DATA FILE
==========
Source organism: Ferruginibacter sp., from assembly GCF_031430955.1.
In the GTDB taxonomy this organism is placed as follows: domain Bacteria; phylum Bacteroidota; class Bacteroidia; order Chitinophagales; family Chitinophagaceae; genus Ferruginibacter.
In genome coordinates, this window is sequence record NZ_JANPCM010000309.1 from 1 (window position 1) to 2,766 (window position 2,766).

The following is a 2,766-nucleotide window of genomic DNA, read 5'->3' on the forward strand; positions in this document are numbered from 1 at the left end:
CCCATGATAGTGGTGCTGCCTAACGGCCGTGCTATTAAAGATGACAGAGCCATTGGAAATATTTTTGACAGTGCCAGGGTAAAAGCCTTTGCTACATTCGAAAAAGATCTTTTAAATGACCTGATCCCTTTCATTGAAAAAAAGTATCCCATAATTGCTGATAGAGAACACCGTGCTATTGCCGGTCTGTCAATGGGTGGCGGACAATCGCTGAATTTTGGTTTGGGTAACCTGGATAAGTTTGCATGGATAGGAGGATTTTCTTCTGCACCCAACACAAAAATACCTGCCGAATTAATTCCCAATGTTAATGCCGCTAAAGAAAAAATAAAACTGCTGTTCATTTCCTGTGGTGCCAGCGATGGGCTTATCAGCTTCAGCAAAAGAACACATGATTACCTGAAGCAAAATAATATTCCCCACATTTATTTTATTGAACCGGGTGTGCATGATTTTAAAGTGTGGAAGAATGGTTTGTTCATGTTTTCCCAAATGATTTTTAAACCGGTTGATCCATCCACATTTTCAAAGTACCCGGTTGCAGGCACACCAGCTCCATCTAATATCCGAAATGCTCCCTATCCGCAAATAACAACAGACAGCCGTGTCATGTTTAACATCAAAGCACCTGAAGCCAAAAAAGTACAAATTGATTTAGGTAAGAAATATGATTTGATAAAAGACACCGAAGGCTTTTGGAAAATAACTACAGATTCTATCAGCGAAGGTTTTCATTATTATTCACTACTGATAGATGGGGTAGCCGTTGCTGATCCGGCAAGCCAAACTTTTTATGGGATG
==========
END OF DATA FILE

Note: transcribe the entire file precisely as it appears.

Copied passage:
Source organism: Ferruginibacter sp., from assembly GCF_031430955.1.
In the GTDB taxonomy this organism is placed as follows: domain Bacteria; phylum Bacteroidota; class Bacteroidia; order Chitinophagales; family Chitinophagaceae; genus Ferruginibacter.
In genome coordinates, this window is sequence record NZ_JANPCM010000309.1 from 1 (window position 1) to 2,766 (window position 2,766).

The following is a 2,766-nucleotide window of genomic DNA, read 5'->3' on the forward strand; positions in this document are numbered from 1 at the left end:
CCCATGATAGTGGTGCTGCCTAACGGCCGTGCTATTAAAGATGACAGAGCCATTGGAAATATTTTTGACAGTGCCAGGGTAAAAGCCTTTGCTACATTCGAAAAAGATCTTTTAAATGACCTGATCCCTTTCATTGAAAAAAAGTATCCCATAATTGCTGATAGAGAACACCGTGCTATTGCCGGTCTGTCAATGGGTGGCGGACAATCGCTGAATTTTGGTTTGGGTAACCTGGATAAGTTTGCATGGATAGGAGGATTTTCTTCTGCACCCAACACAAAAATACCTGCCGAATTAATTCCCAATGTTAATGCCGCTAAAGAAAAAATAAAACTGCTGTTCATTTCCTGTGGTGCCAGCGATGGGCTTATCAGCTTCAGCAAAAGAACACATGATTACCTGAAGCAAAATAATATTCCCCACATTTATTTTATTGAACCGGGTGTGCATGATTTTAAAGTGTGGAAGAATGGTTTGTTCATGTTTTCCCAAATGATTTTTAAACCGGTTGATCCATCCACATTTTCAAAGTACCCGGTTGCAGGCACACCAGCTCCATCTAATATCCGAAATGCTCCCTATCCGCAAATAACAACAGACAGCCGTGTCATGTTTAACATCAAAGCACCTGAAGCCAAAAAAGTACAAATTGATTTAGGTAAGAAATATGATTTGATAAAAGACACCGAAGGCTTTTGGAAAATAACTACAGATTCTATCAGCGAAGGTTTTCATTATTATTCACTACTGATAGATGGGGTAGCCGTTGCTGATCCGGCAAGCCAAACTTTTTATGGGATG